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With my DDD model I have application services which host particular user stories and allow repositories/entities/domain-serices to be organised - as I understand this is a usual part of domain driven design layering as below:

DDD layers

I need to call an application service on a timed schedule, this schedule is defined in the model itself obtained from the jobs repository. A comment on this post kindly mentioned to have repository return GetPendingJobs() with a list of jobs to run.

Each job takes a cron job string, and will call a Application Service (for example SyncAccounts).

My questions are:

  1. I know we could poll this on a thread, but where would this sit, in an entity domain service, or as something external to the domain model (perhaps a layer between application and the presentation)?

  2. As mentioned on the comment with the jobs repository returning GetPendingJobs(), if this is based on the current date/time, is it the responsibility of the repository to know when to run, or of the Job entity (checking the current date time against its cronjob string)?

Code below:

namespace DomainServices
{
    public class JobSchedule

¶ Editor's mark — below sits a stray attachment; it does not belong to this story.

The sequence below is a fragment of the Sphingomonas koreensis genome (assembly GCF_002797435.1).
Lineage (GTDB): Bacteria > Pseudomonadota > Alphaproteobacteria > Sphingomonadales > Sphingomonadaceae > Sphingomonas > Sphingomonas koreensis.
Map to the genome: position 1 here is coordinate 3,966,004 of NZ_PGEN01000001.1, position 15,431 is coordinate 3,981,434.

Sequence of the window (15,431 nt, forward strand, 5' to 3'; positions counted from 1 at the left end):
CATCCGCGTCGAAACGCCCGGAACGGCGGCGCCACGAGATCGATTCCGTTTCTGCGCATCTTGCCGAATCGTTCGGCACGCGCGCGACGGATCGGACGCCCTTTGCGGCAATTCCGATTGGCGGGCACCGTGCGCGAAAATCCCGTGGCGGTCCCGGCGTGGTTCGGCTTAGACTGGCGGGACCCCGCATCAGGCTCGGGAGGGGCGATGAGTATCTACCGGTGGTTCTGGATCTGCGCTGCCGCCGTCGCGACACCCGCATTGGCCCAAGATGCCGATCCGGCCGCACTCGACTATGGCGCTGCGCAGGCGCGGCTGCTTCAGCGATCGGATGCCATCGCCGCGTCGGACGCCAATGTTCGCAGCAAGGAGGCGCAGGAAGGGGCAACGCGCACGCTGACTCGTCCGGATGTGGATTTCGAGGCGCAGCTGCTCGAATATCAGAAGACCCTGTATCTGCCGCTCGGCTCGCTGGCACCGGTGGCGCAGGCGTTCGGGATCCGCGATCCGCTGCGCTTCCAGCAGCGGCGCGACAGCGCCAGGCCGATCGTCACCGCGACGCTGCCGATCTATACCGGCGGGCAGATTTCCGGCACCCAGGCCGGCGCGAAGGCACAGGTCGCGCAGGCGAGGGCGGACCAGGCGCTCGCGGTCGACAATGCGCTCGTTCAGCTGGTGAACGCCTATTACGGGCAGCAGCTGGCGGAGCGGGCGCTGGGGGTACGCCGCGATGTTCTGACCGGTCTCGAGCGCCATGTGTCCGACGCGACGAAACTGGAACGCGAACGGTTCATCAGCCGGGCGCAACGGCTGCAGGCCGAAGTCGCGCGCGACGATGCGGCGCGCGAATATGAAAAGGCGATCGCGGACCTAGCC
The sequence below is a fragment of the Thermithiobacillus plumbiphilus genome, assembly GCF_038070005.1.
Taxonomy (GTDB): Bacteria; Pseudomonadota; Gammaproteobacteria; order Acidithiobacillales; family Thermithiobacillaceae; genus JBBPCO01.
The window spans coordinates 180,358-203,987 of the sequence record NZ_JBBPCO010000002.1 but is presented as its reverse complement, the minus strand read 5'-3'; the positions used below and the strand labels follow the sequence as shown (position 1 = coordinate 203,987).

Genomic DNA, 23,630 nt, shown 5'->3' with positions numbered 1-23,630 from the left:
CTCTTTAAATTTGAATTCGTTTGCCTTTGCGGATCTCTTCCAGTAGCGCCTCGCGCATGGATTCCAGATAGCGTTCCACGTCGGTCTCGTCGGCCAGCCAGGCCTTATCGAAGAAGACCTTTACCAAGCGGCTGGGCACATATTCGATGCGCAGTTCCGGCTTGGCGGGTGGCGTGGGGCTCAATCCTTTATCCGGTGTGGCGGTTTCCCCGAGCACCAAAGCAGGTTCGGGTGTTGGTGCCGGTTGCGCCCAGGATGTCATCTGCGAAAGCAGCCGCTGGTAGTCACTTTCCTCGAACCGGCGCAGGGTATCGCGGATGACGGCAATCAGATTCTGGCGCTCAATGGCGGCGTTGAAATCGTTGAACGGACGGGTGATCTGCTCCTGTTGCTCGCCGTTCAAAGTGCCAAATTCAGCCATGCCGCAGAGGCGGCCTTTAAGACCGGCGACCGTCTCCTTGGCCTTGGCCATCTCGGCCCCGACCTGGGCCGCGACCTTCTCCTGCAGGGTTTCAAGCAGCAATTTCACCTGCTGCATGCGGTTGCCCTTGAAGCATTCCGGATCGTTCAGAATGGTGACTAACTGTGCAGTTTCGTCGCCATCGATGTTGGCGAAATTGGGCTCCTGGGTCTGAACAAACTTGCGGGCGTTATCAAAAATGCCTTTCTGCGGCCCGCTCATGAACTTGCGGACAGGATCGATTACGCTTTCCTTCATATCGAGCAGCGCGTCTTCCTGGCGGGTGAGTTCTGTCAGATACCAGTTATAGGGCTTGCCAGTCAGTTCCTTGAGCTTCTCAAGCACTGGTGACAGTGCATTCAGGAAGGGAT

{
        private readonly JobsRepository repo;

        JobSchedule(JobsRepository repo)
        {
            this.repo = repo;
        }

        public void Poll()
        {
            var jobs = this.repo.GetAllJobs();

            foreach(var job in jobs)
            {
                if(job.IsTimeToRun())
                    job.Run();      
            }
        }
    }
}
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I would have GetAllPendingJobs which would just return those who should be run. But I don't see how any of this have with DDD to do? –  jgauffin Feb 12 '13 at 12:15
    
Thanks for the reply - I think it has a lot to do with Domain Drive design... especially how we interface the application layer with the model. In addition, would you want a repository knowing when a job should be ran (based on a date/time)? Should that not be the responsibility of a job to know when it will run? –  g18c Feb 12 '13 at 14:22
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1 Answer

up vote 1 down vote accepted
  1. This logic is an operational concern and thus belongs in the application tier. This however can be implemented in a variety of ways depending on the nature of the jobs. Will the jobs need to be run in their own process? If so, then you may want to go with a windows service for hosting. If the jobs can be run as part of the main application process, the runner can itself be a background application service.

  2. The GetPendingJobs method can return jobs based on the current or a provided time in which case it effectively knows which jobs must run when. However, the canonical information is associated with the job itself - the repository just queries it.

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Please excuse my little remark, but "in the application layer" not tier. Tier is some kind of deployment unit, Udi wrote about this. –  Boris Tsema Feb 18 '13 at 13:12
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